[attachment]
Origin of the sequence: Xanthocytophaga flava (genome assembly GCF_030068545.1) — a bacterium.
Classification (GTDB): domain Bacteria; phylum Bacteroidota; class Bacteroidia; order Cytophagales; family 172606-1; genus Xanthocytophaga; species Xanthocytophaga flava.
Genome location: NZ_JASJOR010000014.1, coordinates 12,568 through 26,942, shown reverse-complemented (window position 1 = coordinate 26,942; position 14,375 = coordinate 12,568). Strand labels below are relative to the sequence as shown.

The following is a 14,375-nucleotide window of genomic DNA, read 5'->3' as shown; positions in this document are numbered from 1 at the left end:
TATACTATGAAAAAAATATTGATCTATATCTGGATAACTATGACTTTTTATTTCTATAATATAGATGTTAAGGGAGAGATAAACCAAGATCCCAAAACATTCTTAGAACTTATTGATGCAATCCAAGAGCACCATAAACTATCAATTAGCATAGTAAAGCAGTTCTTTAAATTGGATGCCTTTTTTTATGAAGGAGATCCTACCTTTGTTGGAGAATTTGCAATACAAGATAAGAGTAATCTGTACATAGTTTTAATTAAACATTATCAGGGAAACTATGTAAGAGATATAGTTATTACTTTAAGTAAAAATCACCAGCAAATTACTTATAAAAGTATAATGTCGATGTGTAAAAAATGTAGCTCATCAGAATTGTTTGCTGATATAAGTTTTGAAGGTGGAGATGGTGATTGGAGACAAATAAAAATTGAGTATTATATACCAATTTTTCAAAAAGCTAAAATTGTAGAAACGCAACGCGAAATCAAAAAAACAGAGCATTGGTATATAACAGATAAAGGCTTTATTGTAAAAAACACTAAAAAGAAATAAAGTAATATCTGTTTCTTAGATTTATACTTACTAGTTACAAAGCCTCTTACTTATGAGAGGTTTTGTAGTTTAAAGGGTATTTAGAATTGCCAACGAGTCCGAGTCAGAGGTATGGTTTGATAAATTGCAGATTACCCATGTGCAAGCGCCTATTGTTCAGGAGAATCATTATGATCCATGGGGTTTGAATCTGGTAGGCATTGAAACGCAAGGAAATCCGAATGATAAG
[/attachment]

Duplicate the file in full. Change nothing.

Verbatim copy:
Origin of the sequence: Xanthocytophaga flava (genome assembly GCF_030068545.1) — a bacterium.
Classification (GTDB): domain Bacteria; phylum Bacteroidota; class Bacteroidia; order Cytophagales; family 172606-1; genus Xanthocytophaga; species Xanthocytophaga flava.
Genome location: NZ_JASJOR010000014.1, coordinates 12,568 through 26,942, shown reverse-complemented (window position 1 = coordinate 26,942; position 14,375 = coordinate 12,568). Strand labels below are relative to the sequence as shown.

The following is a 14,375-nucleotide window of genomic DNA, read 5'->3' as shown; positions in this document are numbered from 1 at the left end:
TATACTATGAAAAAAATATTGATCTATATCTGGATAACTATGACTTTTTATTTCTATAATATAGATGTTAAGGGAGAGATAAACCAAGATCCCAAAACATTCTTAGAACTTATTGATGCAATCCAAGAGCACCATAAACTATCAATTAGCATAGTAAAGCAGTTCTTTAAATTGGATGCCTTTTTTTATGAAGGAGATCCTACCTTTGTTGGAGAATTTGCAATACAAGATAAGAGTAATCTGTACATAGTTTTAATTAAACATTATCAGGGAAACTATGTAAGAGATATAGTTATTACTTTAAGTAAAAATCACCAGCAAATTACTTATAAAAGTATAATGTCGATGTGTAAAAAATGTAGCTCATCAGAATTGTTTGCTGATATAAGTTTTGAAGGTGGAGATGGTGATTGGAGACAAATAAAAATTGAGTATTATATACCAATTTTTCAAAAAGCTAAAATTGTAGAAACGCAACGCGAAATCAAAAAAACAGAGCATTGGTATATAACAGATAAAGGCTTTATTGTAAAAAACACTAAAAAGAAATAAAGTAATATCTGTTTCTTAGATTTATACTTACTAGTTACAAAGCCTCTTACTTATGAGAGGTTTTGTAGTTTAAAGGGTATTTAGAATTGCCAACGAGTCCGAGTCAGAGGTATGGTTTGATAAATTGCAGATTACCCATGTGCAAGCGCCTATTGTTCAGGAGAATCATTATGATCCATGGGGTTTGAATCTGGTAGGCATTGAAACGCAAGGAAATCCGAATGATAAG